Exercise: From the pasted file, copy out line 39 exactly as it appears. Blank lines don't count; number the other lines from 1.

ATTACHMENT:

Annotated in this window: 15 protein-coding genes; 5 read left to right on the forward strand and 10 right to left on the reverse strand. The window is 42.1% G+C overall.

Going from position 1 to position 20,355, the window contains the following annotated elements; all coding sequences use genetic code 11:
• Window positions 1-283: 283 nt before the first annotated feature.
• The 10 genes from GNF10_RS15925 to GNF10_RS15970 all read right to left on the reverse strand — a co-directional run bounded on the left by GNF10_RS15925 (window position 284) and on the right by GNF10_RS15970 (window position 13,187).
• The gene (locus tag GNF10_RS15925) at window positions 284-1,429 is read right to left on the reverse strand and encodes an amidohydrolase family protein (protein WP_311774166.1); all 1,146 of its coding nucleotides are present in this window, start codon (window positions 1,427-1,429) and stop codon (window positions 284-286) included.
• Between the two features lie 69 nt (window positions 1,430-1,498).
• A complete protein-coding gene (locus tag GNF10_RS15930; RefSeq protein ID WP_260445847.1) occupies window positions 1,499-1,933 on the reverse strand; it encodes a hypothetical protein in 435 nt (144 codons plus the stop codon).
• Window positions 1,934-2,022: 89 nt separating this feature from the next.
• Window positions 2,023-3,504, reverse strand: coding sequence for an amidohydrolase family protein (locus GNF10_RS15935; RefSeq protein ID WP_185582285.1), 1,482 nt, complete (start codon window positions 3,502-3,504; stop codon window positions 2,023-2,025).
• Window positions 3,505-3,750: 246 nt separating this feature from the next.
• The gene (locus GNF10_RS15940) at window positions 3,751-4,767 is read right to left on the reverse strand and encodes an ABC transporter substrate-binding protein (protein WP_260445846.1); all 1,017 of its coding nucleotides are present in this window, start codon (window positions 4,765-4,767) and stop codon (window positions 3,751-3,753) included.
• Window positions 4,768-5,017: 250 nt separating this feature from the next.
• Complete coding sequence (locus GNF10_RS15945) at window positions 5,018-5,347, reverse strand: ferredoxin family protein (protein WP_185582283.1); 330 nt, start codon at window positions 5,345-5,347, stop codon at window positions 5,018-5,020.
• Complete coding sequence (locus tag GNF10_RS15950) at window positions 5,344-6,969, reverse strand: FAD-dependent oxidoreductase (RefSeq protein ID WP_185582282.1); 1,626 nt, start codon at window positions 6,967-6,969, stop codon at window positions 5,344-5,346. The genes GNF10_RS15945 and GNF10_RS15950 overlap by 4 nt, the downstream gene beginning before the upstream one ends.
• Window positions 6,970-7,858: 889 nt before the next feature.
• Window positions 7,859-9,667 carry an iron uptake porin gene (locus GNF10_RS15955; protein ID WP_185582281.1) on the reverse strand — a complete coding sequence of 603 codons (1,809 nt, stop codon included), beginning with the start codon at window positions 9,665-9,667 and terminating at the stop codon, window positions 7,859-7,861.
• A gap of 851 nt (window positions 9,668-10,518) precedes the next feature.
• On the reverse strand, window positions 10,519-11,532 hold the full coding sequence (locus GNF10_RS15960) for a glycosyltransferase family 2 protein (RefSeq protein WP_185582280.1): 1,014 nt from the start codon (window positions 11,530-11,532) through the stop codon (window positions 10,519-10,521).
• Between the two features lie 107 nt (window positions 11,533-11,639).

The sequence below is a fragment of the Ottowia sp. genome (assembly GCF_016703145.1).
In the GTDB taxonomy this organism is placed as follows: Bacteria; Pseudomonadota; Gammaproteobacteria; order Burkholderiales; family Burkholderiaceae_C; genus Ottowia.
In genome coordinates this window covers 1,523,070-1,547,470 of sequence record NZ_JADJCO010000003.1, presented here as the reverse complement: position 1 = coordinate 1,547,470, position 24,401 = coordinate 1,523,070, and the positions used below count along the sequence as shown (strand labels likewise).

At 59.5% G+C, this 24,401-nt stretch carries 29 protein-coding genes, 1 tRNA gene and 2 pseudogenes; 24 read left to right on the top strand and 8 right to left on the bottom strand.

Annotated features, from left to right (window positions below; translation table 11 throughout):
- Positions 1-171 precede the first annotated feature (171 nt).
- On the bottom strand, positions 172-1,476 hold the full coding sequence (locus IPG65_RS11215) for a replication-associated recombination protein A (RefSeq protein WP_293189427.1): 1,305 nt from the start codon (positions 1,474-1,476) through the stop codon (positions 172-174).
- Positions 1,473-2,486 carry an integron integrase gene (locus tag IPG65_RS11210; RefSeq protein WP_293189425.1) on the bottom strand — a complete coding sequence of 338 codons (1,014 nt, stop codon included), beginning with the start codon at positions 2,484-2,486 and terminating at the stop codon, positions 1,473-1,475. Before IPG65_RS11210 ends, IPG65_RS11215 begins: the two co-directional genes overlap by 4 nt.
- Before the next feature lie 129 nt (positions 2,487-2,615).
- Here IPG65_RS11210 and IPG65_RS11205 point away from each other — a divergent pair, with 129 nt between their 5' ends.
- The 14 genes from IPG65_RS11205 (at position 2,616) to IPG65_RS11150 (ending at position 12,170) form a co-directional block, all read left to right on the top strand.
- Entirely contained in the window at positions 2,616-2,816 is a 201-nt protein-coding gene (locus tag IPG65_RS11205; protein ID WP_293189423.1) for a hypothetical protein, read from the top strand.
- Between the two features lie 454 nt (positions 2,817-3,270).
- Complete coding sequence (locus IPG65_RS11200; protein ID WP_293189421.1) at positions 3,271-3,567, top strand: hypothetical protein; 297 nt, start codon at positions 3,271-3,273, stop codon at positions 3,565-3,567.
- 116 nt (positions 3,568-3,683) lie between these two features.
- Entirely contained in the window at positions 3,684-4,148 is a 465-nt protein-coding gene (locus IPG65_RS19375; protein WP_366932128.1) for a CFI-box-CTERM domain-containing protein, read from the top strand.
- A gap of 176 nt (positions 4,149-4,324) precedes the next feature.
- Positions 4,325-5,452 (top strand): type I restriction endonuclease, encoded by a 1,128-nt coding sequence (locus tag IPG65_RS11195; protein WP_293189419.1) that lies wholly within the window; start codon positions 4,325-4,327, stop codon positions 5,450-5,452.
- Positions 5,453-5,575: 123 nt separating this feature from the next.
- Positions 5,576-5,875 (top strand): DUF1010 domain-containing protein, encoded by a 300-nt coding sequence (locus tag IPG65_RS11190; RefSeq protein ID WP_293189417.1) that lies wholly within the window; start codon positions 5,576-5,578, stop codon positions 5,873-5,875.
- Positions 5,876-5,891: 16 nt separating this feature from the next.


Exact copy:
- Positions 5,576-5,875 (top strand): DUF1010 domain-containing protein, encoded by a 300-nt coding sequence (locus tag IPG65_RS11190; RefSeq protein ID WP_293189417.1) that lies wholly within the window; start codon positions 5,576-5,578, stop codon positions 5,873-5,875.